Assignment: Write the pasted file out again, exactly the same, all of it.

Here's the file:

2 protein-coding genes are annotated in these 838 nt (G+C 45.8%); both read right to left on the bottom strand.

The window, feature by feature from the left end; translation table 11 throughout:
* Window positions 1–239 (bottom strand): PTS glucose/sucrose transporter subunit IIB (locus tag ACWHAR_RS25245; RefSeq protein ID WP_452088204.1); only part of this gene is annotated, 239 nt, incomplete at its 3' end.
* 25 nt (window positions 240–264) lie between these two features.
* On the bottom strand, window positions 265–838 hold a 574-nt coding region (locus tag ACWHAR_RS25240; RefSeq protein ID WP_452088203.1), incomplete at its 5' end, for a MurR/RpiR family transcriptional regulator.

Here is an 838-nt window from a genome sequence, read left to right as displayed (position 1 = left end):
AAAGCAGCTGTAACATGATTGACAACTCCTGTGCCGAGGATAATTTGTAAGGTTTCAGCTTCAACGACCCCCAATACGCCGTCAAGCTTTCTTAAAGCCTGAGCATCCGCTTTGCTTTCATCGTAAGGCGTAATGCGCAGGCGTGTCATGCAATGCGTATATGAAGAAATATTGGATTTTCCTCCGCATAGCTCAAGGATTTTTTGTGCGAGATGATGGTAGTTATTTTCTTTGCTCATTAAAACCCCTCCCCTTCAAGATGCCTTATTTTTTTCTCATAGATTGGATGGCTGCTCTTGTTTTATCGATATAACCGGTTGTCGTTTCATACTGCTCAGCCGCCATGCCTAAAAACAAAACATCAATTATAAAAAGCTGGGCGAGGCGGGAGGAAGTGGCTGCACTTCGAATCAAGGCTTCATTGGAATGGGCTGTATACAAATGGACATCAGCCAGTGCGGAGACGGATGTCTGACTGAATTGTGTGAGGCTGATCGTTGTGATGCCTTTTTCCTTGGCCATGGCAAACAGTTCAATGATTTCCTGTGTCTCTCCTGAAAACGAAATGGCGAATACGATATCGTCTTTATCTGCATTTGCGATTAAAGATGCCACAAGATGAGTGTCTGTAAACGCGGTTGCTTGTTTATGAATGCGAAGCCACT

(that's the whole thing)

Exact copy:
2 protein-coding genes are annotated in these 838 nt (G+C 45.8%); both read right to left on the bottom strand.

The window, feature by feature from the left end; translation table 11 throughout:
* Window positions 1–239 (bottom strand): PTS glucose/sucrose transporter subunit IIB (locus tag ACWHAR_RS25245; RefSeq protein ID WP_452088204.1); only part of this gene is annotated, 239 nt, incomplete at its 3' end.
* 25 nt (window positions 240–264) lie between these two features.
* On the bottom strand, window positions 265–838 hold a 574-nt coding region (locus tag ACWHAR_RS25240; RefSeq protein ID WP_452088203.1), incomplete at its 5' end, for a MurR/RpiR family transcriptional regulator.

Here is an 838-nt window from a genome sequence, read left to right as displayed (position 1 = left end):
AAAGCAGCTGTAACATGATTGACAACTCCTGTGCCGAGGATAATTTGTAAGGTTTCAGCTTCAACGACCCCCAATACGCCGTCAAGCTTTCTTAAAGCCTGAGCATCCGCTTTGCTTTCATCGTAAGGCGTAATGCGCAGGCGTGTCATGCAATGCGTATATGAAGAAATATTGGATTTTCCTCCGCATAGCTCAAGGATTTTTTGTGCGAGATGATGGTAGTTATTTTCTTTGCTCATTAAAACCCCTCCCCTTCAAGATGCCTTATTTTTTTCTCATAGATTGGATGGCTGCTCTTGTTTTATCGATATAACCGGTTGTCGTTTCATACTGCTCAGCCGCCATGCCTAAAAACAAAACATCAATTATAAAAAGCTGGGCGAGGCGGGAGGAAGTGGCTGCACTTCGAATCAAGGCTTCATTGGAATGGGCTGTATACAAATGGACATCAGCCAGTGCGGAGACGGATGTCTGACTGAATTGTGTGAGGCTGATCGTTGTGATGCCTTTTTCCTTGGCCATGGCAAACAGTTCAATGATTTCCTGTGTCTCTCCTGAAAACGAAATGGCGAATACGATATCGTCTTTATCTGCATTTGCGATTAAAGATGCCACAAGATGAGTGTCTGTAAACGCGGTTGCTTGTTTATGAATGCGAAGCCACT